Vol. 142, No.34 • Since 1874 • Wayne, W.Va. • Wednesday, April 27, 2016

Kenova authorizes creation of Urban Renewal Authority

Staff Writer

KENOVA – The Kenova City Council authorized the creation of an Urban Renewal Authority during a meeting on Thursday.

The organization would aide in the city’s ability to redevelop areas within city boundaries that are viewed as blighted and slum areas.

Examples of such would be improper upkeep of properties, and any site that may be considered unsafe for residents.

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From left Jessie King talks about the consequences of drinking and driving with student Lindsey Farmakis, Nancie Harmon and Savannah Little as part of Operation UNITE’s “On The Move!” drug education and prevention initiative on Thursday at Spring Valley High School. Photo by Lori Wolfe/The Herald-Dispatch

Program aims to prevent teenage substance abuse

HD Media

HUNTINGTON — Had she not been in a go-cart wearing goggles simulating impaired driving and had the cardboard cutout she hit been a real child holding a puppy, Spring Valley High School sophomore Ashley Gibson would have altered her entire life.

“If you’d actually go to a party and drink and you ended up driving, because I hit those two people, I could have ended up in jail for 10 years per person,” Gibson said. “I’d be in jail until I was like 36.”

Gibson said she knew there were heavy consequences for driving under the influence, but she didn’t know just how life-changing they could be.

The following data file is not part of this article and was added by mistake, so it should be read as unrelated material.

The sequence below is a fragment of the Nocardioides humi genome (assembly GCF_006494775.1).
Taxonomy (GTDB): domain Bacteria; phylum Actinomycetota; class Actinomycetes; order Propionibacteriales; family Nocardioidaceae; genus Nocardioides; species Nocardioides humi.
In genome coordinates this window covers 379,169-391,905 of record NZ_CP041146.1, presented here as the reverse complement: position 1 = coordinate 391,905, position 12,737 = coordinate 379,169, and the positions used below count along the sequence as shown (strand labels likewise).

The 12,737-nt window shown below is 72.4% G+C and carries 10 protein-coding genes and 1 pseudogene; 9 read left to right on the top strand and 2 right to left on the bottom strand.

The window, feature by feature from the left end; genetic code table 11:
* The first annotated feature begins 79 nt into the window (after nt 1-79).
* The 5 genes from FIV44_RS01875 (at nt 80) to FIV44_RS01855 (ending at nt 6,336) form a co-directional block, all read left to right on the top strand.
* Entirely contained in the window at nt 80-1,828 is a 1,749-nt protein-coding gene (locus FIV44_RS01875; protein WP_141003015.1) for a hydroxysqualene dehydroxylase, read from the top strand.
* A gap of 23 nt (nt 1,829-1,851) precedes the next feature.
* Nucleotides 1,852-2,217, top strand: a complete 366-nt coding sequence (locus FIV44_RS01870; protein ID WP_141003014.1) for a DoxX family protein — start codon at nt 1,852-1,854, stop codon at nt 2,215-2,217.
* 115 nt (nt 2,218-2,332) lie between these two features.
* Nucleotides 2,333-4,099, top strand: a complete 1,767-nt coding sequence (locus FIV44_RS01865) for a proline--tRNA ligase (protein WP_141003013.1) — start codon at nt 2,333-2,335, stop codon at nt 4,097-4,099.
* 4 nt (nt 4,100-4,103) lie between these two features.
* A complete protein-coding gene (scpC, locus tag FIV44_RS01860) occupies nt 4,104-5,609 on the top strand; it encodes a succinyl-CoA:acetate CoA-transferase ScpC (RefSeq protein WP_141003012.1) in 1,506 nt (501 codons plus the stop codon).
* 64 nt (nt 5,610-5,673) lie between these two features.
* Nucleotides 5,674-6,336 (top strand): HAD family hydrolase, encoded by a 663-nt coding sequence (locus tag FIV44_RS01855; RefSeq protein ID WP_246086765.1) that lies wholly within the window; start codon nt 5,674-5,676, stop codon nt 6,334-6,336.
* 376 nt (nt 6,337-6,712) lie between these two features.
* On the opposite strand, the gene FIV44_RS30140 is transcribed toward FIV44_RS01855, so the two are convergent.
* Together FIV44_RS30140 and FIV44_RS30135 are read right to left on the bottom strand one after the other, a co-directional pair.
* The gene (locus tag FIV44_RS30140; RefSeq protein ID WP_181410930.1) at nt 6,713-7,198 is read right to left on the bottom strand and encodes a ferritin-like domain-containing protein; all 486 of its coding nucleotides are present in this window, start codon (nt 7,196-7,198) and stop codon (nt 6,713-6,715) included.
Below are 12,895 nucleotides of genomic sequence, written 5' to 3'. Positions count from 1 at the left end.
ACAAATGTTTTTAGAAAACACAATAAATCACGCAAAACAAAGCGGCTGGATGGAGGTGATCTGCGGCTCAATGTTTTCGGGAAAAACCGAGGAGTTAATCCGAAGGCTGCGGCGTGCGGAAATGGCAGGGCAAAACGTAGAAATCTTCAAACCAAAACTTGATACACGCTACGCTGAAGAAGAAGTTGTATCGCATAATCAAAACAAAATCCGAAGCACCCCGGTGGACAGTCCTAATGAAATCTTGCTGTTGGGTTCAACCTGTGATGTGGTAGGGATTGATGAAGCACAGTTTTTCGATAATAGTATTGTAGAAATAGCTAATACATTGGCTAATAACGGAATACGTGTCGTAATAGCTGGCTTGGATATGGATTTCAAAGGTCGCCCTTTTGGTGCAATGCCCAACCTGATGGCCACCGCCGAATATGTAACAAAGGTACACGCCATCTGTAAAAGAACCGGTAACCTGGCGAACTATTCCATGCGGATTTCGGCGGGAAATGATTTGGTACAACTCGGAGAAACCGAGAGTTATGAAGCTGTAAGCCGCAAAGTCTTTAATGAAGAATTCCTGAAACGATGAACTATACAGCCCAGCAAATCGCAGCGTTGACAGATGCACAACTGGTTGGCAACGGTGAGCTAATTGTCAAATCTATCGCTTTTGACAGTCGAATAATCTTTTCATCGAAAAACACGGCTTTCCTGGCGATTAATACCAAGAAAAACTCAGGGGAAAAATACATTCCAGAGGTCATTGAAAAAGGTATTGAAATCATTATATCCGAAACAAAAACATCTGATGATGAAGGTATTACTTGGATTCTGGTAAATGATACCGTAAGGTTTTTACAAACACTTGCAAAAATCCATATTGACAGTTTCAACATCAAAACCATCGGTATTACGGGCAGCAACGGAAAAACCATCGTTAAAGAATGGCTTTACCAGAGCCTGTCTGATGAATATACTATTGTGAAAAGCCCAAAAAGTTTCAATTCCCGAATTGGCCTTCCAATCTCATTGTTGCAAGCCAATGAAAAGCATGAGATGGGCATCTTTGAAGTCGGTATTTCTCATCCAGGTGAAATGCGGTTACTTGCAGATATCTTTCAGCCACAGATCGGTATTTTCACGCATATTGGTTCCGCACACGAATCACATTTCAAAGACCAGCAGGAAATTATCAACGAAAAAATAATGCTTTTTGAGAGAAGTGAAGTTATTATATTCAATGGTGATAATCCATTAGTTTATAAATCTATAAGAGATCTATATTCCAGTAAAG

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Crews from the East Lynn Volunteer Fire Department respond to a brush fire on U.S. 152 in Radnor. The fire was reported around 2 p.m. by residents living in the area. Crews responded once, but wind rekindled the fire multiple times. Photo Courtesy of Drema Napier

BOE mulling electronic
transcript distribution

Managing Editor

WAYNE – The Wayne County Board of Education will possibly consider bringing in a company for electronic transcript distribution.

Currently, while school is in session, counselors are responsible for getting student transcripts ready for mailing to colleges and universities. According to Michael Montemurno, West Virginia territory manager for Parchment said that currently counselors spend on average 30 minutes per transcript. Spring Valley High School for example has upwards of several hundred seniors requesting transcripts to send for college.

Montemurno said that the e-transcript system actually streamlines the process to as little as five minutes. Parchment manages the transcripts via a database. Students are given an ID login and then select their transcript.

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Wayne County Commissioner Bob Pasley moderates during the Meet the Candidates forum on Monday at Vinson Middle School in Westmoreland. Photos by Lexi Browning/For The Herald-Dispatch

Cabell, Wayne candidates speak at Meet the Candidates forum

HD Media

HUNTINGTON – Candidates in Cabell and Wayne county filled Vinson Middle School Monday to introduce themselves to their hopeful future constituents at the Westmoreland Neighborhood Association Meet the Candidates forum.

More than 30 Wayne County candidates, nine Huntington candidates and five state legislative candidates spoke at the event, which was moderated by Wayne County Commissioner Bob Pasley.

Carol Boster, president of the Westmoreland Neighborhood Association, said letting the public put a face to the name they have seen on signs allows them to make a more informed vote.